It is located in the town of Las Cuevas de Soria, in the pastureland of the village, in a flat area next to the Izana River. It was discovered and excavated in the year 1928 and three quarters of the main building were brought to light. The archaeological site of the Roman Villa La Dehesa dates from the early fourth century and reveals a large mansion of almost four thousand square metres, built over an earlier construction of which very little is known. The building, which has a simple structure, reveals a rectangular floor plan with a large peristyle or central landscaped space and surrounded by columns around which numerous rooms decorated with high quality materials were opened. In the excavations that have been carried out so far, more than thirty rooms of different sizes and structures have been discovered, some of them with a semicircular head as an apse, and most of them have floors magnificently paved with mosaics decorated with multiple geometric motifs. The villa already existed during the High Roman Empire, perhaps in its origin it was a Celtiberian construction, and it survived until the High Middle Ages, being abandoned for unknown reasons.
The Roman Villa La Dehesa, a luxurious country house probably with two floors, is protected by a modern structure. The visit is made through a footbridge that allows to approach all the areas of the archaeological site, with a privileged perspective, from which you can admire the mosaics of the floors and the profiles where the walls used to be. At the area where the archaeological site is accessed, there was the thermal complex where we can see what were the thermal rooms, with exterior furnaces for its heating and a long and narrow bath decorated with mosaics at its interior. In the northeast area of the building is located the great hall, a room of impressive dimensions and whose entrance had a central door of double leaf and two small doors to the sides. In the area of the peristyle, from where this great room was accessed, some mosaics of three-dimensional cubes can be seen. The visit is complemented by the installation of a space for interpreting the town and a museum of the archaeological site.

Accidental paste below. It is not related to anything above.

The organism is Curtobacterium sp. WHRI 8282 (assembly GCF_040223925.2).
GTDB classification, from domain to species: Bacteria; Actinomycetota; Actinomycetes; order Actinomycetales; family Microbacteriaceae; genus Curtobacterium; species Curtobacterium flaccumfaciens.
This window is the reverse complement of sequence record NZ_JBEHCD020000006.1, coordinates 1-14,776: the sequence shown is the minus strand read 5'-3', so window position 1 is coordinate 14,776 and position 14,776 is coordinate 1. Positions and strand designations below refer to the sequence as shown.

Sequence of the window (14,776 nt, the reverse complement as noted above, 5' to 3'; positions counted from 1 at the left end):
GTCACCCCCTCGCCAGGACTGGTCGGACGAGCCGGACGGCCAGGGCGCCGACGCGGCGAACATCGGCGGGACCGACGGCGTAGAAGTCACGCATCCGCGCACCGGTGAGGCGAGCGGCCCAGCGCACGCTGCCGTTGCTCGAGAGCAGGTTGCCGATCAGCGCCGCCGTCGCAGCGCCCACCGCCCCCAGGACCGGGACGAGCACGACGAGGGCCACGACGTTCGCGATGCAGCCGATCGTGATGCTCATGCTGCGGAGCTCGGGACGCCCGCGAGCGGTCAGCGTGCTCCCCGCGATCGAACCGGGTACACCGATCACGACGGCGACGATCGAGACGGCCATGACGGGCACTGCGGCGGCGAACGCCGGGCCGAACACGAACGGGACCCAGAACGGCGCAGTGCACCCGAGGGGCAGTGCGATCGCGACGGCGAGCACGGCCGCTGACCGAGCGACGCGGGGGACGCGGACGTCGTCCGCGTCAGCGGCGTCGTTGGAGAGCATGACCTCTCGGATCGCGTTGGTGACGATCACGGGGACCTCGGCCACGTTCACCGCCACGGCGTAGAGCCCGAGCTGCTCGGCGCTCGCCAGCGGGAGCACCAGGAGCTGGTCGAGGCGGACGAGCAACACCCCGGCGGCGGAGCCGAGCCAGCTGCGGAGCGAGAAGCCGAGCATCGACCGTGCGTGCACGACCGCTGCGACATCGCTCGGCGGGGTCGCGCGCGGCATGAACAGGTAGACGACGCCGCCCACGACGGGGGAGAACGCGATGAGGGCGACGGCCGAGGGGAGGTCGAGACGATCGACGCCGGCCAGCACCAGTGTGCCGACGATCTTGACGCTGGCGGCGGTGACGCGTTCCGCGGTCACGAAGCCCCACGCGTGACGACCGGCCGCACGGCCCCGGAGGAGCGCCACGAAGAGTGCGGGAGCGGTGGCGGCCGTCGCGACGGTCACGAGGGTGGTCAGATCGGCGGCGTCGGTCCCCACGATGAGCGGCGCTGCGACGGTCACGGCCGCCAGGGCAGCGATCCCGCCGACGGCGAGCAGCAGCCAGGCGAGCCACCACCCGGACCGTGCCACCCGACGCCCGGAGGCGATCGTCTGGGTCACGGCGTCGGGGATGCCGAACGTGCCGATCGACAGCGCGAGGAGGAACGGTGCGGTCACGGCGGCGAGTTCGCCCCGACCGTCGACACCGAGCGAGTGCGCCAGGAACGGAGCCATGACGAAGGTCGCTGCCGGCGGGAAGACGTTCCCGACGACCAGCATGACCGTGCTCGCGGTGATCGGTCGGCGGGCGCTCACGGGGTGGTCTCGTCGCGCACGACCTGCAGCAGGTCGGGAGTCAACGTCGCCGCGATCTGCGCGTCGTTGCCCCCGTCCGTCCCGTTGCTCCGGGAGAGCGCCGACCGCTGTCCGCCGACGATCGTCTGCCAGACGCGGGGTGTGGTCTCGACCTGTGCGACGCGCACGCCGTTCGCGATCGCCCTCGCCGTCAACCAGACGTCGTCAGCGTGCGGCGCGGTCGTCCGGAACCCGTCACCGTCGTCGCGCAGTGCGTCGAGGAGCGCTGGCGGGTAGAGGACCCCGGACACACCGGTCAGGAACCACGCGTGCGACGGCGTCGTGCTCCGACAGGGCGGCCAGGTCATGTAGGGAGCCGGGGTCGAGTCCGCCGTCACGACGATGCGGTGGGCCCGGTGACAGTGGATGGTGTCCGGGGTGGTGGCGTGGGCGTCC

Studies and traditions have not helped in the knowledge nor revealed the name of the owners of the Roman villas. However, in the Roman Villa La Dehesa there is, by system in its mosaics, a monogram which, by comparing studies and findings in the surroundings, has led to the conclusion that its inhabitants were the Irrico whose origin could be Celtiberian and who proudly maintained it in spite of being fully Romanized. In addition, Eduardo Saavedra had the opportunity to know and copy an inscription on a tombstone, now disappeared, which served as a support in a house in Las Cuevas de Soria and which came from the chapel of San Miguel, also disappeared. The inscription reads: Lucio Terencio Rufino, of the Irrico family, son of Rufo, 30 years old, lies here. His mother and brother took care of it.
The archaeological site, which was declared an Asset of Cultural Interest on 4 June 1931, is a true setting which, together with respectful and suggestive lighting, allows visits and night-time activities.
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The image of the Roman goddess Magna Mater has been found at the sites of Los Villares, La Dehesa and Los Quintanares, which has been the reason for linking them to each other and to the goddess who ruled the cycles of nature and its importance in the culture and way of life of the Roman world.
We reach Las Cuevas de Soria by following the SO-100 road that links the city of Soria with Navalcaballo or Quintana Redonda among other municipalities, and whose access we will find shortly after leaving Soria towards Almazán on the N-111 road. It is on this SO-100 road that we will find the detour that leads to Las Cuevas de Soria. Shortly before reaching this municipality, we will come across the track that leads to the Roman Villa La Dehesa, right on the stretch of road that goes from Izana to Las Cuevas de Soria. Other local roads also lead to the town and connect it with the surrounding villages.
The Roman Villa La Dehesa has a large car park where we can park our vehicle without any problems.
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